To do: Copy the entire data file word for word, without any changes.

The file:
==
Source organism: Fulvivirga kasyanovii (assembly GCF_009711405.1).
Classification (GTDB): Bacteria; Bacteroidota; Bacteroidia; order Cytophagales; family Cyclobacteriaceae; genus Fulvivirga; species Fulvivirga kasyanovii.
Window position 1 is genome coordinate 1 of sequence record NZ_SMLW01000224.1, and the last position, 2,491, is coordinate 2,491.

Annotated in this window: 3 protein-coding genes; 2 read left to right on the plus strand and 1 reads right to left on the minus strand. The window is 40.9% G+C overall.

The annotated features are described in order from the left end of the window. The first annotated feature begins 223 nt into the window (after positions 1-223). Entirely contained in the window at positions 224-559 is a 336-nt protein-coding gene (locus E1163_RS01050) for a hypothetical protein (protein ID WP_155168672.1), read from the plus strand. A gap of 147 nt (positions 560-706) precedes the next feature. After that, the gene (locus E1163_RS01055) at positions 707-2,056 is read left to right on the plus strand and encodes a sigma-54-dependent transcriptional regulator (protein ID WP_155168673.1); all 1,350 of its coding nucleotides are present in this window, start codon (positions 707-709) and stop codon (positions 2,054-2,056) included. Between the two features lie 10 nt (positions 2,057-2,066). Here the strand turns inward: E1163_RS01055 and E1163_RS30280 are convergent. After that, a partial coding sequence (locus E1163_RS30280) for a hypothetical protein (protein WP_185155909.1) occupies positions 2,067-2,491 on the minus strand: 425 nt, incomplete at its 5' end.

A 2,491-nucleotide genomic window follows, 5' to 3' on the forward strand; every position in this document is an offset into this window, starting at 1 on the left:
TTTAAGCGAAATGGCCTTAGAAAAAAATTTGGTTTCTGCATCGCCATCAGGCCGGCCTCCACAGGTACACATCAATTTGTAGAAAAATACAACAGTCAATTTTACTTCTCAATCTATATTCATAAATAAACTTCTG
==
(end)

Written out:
Source organism: Fulvivirga kasyanovii (assembly GCF_009711405.1).
Classification (GTDB): Bacteria; Bacteroidota; Bacteroidia; order Cytophagales; family Cyclobacteriaceae; genus Fulvivirga; species Fulvivirga kasyanovii.
Window position 1 is genome coordinate 1 of sequence record NZ_SMLW01000224.1, and the last position, 2,491, is coordinate 2,491.

Annotated in this window: 3 protein-coding genes; 2 read left to right on the plus strand and 1 reads right to left on the minus strand. The window is 40.9% G+C overall.

The annotated features are described in order from the left end of the window. The first annotated feature begins 223 nt into the window (after positions 1-223). Entirely contained in the window at positions 224-559 is a 336-nt protein-coding gene (locus E1163_RS01050) for a hypothetical protein (protein ID WP_155168672.1), read from the plus strand. A gap of 147 nt (positions 560-706) precedes the next feature. After that, the gene (locus E1163_RS01055) at positions 707-2,056 is read left to right on the plus strand and encodes a sigma-54-dependent transcriptional regulator (protein ID WP_155168673.1); all 1,350 of its coding nucleotides are present in this window, start codon (positions 707-709) and stop codon (positions 2,054-2,056) included. Between the two features lie 10 nt (positions 2,057-2,066). Here the strand turns inward: E1163_RS01055 and E1163_RS30280 are convergent. After that, a partial coding sequence (locus E1163_RS30280) for a hypothetical protein (protein WP_185155909.1) occupies positions 2,067-2,491 on the minus strand: 425 nt, incomplete at its 5' end.

A 2,491-nucleotide genomic window follows, 5' to 3' on the forward strand; every position in this document is an offset into this window, starting at 1 on the left:
TTTAAGCGAAATGGCCTTAGAAAAAAATTTGGTTTCTGCATCGCCATCAGGCCGGCCTCCACAGGTACACATCAATTTGTAGAAAAATACAACAGTCAATTTTACTTCTCAATCTATATTCATAAATAAACTTCTG